- Objected to, participated in, or refused to participate in specific medical procedures, including abortion and sterilization, and related training and research activities
- Were coerced into performing procedures that are against their religious or moral beliefs
- Refused to provide health care items or services for the purpose of causing, or assisting in causing, the death of an individual, such as by assisted suicide or euthanasia
(Source - https://www.hhs.gov/conscience/conscience-protections/index.html)
OCR also enforces the following laws and regulations that protect the free exercise of religion and prohibit discrimination in in HHS funded or controlled programs and activities.
- Section 508 of the Social Security Act (42 USC § 708)
Section 508 of the Social Security Act prohibits discrimination on the basis of age, race, color, national origin, disability, sex, or religion in the Maternal and Child Health Services Block Grant.
- Section 533 of the Public Health Service Act (42 USC § 290cc-33)
Section 533 of the Public Health Service Act prohibits discrimination on the basis of age, race, color, national origin, disability, sex, or religion in Projects for Assistance in Transition from Homelessness.
- Section 1908 of the Public Health Service Act (42 USC §300w-7)
Section 1908 of the Public Health Service Act prohibits discrimination on the basis of age, race, color, national origin, disability, sex, or religion in programs, services, and activities funded by Preventative Health and Health Services Block Grants.
- Section 1947 of the Public Health Service Act (42 USC § 300x-57)
Section 1947 of the Public Health Service Act prohibits discrimination on the basis of age, race, color, national origin, disability, sex, or religion in programs, services, and activities funded by Community Mental Health Services Block Grant and Substance Abuse Prevention and Treatment Block Grants.
- The Family Violence Prevention and Services Act (42 USC § 10406)
The Family Violence Prevention and Services Act prohibits discrimination on the basis of race, color, national origin, disability, sex, or religion in programs, services, and activities funded under this Act.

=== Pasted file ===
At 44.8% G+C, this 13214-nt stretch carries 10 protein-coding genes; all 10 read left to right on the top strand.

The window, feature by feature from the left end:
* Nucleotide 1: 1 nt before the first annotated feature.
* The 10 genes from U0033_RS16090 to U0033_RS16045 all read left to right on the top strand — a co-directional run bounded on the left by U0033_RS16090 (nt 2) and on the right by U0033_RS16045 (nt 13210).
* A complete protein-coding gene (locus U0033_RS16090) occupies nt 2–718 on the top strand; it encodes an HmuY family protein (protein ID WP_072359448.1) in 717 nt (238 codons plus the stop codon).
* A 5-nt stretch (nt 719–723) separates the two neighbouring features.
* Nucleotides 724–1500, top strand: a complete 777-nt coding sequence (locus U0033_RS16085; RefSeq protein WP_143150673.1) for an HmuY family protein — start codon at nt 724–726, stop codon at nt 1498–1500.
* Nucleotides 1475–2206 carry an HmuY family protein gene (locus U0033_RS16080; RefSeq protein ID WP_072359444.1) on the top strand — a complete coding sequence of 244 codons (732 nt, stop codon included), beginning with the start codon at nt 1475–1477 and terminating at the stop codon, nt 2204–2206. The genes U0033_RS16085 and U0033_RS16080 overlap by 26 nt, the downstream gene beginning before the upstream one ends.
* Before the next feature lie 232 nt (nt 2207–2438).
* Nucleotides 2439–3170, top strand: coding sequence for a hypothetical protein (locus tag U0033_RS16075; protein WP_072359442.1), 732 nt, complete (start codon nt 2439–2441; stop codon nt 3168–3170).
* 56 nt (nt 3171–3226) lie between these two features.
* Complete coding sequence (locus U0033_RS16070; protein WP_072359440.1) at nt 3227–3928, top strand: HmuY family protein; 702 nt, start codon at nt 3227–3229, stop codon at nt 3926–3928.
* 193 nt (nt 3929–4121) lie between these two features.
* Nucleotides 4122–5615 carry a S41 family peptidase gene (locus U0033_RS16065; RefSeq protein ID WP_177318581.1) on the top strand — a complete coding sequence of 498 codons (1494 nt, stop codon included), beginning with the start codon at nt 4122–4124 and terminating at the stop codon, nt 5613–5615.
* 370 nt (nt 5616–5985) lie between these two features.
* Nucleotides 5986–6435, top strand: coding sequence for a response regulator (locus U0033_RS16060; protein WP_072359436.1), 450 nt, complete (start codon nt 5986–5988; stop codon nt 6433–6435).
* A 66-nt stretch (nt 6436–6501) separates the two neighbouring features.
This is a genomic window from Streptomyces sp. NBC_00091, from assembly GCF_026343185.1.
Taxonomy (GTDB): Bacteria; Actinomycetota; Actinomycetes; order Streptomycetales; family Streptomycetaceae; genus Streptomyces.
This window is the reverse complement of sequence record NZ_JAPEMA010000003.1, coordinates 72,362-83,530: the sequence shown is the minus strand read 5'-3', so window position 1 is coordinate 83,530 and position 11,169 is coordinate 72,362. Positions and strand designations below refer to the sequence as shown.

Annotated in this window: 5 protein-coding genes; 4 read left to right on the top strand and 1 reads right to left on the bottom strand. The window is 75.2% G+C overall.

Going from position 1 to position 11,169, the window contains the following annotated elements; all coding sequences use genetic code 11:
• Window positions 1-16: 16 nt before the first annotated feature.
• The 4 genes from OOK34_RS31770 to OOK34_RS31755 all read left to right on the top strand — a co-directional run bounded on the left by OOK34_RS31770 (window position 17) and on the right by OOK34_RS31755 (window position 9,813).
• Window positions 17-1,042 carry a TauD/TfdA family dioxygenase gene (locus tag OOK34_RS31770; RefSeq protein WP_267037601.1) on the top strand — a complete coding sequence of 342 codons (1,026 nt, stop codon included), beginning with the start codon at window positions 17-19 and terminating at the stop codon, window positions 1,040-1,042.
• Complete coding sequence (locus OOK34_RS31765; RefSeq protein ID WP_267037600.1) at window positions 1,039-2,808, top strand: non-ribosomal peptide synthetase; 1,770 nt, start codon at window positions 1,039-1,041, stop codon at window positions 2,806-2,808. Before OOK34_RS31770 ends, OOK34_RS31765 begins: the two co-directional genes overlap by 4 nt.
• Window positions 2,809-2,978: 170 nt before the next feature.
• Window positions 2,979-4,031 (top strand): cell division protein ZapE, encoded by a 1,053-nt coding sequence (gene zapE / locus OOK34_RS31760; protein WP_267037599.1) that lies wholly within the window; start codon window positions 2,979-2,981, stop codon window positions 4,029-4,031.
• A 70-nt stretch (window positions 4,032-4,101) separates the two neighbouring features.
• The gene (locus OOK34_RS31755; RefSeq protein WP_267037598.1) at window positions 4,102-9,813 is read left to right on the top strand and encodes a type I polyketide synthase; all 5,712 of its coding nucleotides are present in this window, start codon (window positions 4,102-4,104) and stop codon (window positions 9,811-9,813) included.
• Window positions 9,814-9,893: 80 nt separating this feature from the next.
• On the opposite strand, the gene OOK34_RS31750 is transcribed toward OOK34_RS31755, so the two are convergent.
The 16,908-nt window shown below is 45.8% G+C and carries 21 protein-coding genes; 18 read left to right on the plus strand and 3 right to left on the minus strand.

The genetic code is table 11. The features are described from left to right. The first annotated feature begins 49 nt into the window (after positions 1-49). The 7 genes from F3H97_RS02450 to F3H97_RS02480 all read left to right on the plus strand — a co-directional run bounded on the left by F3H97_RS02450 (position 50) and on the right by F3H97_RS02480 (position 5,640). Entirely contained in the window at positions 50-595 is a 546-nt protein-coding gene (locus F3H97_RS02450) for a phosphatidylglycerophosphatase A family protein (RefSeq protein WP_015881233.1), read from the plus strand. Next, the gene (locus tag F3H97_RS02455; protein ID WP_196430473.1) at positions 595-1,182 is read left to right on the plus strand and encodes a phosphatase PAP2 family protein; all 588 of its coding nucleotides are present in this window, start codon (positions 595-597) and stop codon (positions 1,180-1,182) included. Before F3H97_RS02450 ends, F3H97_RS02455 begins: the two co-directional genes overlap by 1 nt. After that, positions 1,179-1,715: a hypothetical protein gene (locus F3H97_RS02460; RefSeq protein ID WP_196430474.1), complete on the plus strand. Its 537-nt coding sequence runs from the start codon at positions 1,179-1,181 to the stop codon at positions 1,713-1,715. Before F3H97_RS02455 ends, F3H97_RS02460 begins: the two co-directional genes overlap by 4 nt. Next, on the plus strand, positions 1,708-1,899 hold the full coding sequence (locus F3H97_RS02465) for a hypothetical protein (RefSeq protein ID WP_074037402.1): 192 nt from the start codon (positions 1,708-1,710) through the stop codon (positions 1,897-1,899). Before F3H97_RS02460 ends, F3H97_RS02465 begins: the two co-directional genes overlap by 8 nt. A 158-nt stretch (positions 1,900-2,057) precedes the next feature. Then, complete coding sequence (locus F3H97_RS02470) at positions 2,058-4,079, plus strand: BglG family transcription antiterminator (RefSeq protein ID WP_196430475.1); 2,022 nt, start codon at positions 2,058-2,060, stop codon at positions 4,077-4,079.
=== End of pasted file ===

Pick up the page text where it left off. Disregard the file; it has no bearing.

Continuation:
- The Communications Act of 1934 (47 USC § 398)
The Communications Act of 1934 prohibits employment discrimination on the basis of age, race, color, religion, national origin, or sex by federally-funded public telecommunication entities.
(Source - https://www.hhs.gov/conscience/religious-freedom/index.html)
The Conscience and Religious Freedom Division in the Office for Civil Rights is a division worth watching. Its enforcement activity will not go without challenge. Religion is a very passionate subject and civil rights is serious business. Challenges will likely come if the exercise of those freedoms is viewed as discriminatory by those who are denied a service by a provider because it is against the providers’ religious or moral beliefs.
Personal conflicts may arise when the religious belief being protected defies the sense of right and wrong of individual regulators charged with enforcing the statutes. Question of “sincere” religious beliefs and convictions may be wrongly assessed from the worldview of the adjudicator and not from the cultural prospective of the one invoking the conscience and religious freedom right.
If regulators lack the multicultural competency necessary to navigate the emotions, beliefs and culture of the complainant, they could render outcomes inconsistent with the stated goal of protecting religious and conscience freedoms. Protecting religious and conscience freedoms may support a fundamental and constitutional right, but it is a hard thing to enforce because there is usually immense passion and unwavering conviction on opposing sides. Just look at the case that highlighted a clash between gay rights and claims of religious freedom when a Colorado baker refused to make a wedding cake for a gay couple2. This issue went all the way to the United States Supreme Court. It takes a lot of passion and conviction, among other things, to get to the Supreme Court.
Regardless of where you fall on issues related to conscience and religious freedom, if you are responsible for overseeing your organization’s compliance with the applicable federal laws, it is time to access your risks and update your policies, because the Conscience and Religious Freedom Division in the Office for Civil Rights has officially been launched.
To file a complaint with the OCR based on a violation of civil rights, conscience or religious freedom, or health information privacy, visit HHS.gov.
1OCR is the law enforcement agency within HHS that enforces federal laws protecting civil rights and conscience in health and human services, and the security and privacy of people’s health information.
2Masterpiece Cakeshop, Ltd. v. Colorado Civil Rights Commission.